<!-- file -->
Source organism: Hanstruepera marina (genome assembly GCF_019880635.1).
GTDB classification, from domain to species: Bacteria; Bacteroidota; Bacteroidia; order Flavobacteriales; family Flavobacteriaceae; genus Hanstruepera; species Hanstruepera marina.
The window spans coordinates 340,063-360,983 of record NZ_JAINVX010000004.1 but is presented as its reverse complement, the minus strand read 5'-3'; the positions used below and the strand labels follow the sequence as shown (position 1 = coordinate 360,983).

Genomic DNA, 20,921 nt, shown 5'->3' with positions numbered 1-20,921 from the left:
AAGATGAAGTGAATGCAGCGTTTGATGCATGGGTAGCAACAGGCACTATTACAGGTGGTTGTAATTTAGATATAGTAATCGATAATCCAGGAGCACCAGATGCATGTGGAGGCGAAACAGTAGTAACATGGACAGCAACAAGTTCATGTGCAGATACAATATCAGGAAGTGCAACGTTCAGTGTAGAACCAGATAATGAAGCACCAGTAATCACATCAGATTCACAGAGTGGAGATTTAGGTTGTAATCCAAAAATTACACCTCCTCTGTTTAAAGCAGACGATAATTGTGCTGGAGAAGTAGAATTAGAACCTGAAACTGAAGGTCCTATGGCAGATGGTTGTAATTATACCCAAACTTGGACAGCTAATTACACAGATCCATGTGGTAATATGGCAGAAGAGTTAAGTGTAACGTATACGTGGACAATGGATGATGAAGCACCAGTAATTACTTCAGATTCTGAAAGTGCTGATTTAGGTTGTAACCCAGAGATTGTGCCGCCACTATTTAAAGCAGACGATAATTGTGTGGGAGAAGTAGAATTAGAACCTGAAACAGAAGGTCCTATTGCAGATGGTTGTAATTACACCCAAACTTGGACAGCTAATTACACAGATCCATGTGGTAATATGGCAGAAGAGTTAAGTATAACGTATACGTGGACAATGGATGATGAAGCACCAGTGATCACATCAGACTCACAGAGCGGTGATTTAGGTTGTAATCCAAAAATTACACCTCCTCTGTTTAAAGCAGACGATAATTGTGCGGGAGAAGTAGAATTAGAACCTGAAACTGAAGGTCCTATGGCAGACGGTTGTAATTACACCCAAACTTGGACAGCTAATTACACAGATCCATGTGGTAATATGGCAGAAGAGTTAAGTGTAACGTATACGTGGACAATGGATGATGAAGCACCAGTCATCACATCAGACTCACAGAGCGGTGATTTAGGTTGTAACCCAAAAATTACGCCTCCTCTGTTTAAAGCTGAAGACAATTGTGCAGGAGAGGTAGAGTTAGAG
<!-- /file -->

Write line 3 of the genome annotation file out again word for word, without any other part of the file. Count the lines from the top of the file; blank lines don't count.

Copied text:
The window spans coordinates 340,063-360,983 of record NZ_JAINVX010000004.1 but is presented as its reverse complement, the minus strand read 5'-3'; the positions used below and the strand labels follow the sequence as shown (position 1 = coordinate 360,983).